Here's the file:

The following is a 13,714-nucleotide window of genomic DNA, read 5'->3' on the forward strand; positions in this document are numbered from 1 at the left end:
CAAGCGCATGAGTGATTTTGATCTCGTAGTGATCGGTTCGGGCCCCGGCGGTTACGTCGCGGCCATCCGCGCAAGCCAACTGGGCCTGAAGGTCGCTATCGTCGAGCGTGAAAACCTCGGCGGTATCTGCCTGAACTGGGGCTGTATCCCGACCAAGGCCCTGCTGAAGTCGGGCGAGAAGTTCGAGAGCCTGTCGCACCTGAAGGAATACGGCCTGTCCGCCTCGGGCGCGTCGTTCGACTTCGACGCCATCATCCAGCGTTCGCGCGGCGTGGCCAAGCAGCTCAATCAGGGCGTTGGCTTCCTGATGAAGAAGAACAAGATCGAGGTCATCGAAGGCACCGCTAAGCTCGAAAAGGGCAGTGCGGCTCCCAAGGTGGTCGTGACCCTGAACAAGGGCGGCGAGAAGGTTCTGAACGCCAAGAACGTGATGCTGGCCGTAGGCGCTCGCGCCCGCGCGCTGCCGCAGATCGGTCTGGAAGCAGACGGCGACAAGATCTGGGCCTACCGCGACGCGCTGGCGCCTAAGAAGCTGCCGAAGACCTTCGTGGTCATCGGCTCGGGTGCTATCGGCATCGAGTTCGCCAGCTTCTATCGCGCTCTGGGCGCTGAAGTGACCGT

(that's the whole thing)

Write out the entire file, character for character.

The following is a 13,714-nucleotide window of genomic DNA, read 5'->3' on the forward strand; positions in this document are numbered from 1 at the left end:
CAAGCGCATGAGTGATTTTGATCTCGTAGTGATCGGTTCGGGCCCCGGCGGTTACGTCGCGGCCATCCGCGCAAGCCAACTGGGCCTGAAGGTCGCTATCGTCGAGCGTGAAAACCTCGGCGGTATCTGCCTGAACTGGGGCTGTATCCCGACCAAGGCCCTGCTGAAGTCGGGCGAGAAGTTCGAGAGCCTGTCGCACCTGAAGGAATACGGCCTGTCCGCCTCGGGCGCGTCGTTCGACTTCGACGCCATCATCCAGCGTTCGCGCGGCGTGGCCAAGCAGCTCAATCAGGGCGTTGGCTTCCTGATGAAGAAGAACAAGATCGAGGTCATCGAAGGCACCGCTAAGCTCGAAAAGGGCAGTGCGGCTCCCAAGGTGGTCGTGACCCTGAACAAGGGCGGCGAGAAGGTTCTGAACGCCAAGAACGTGATGCTGGCCGTAGGCGCTCGCGCCCGCGCGCTGCCGCAGATCGGTCTGGAAGCAGACGGCGACAAGATCTGGGCCTACCGCGACGCGCTGGCGCCTAAGAAGCTGCCGAAGACCTTCGTGGTCATCGGCTCGGGTGCTATCGGCATCGAGTTCGCCAGCTTCTATCGCGCTCTGGGCGCTGAAGTGACCGT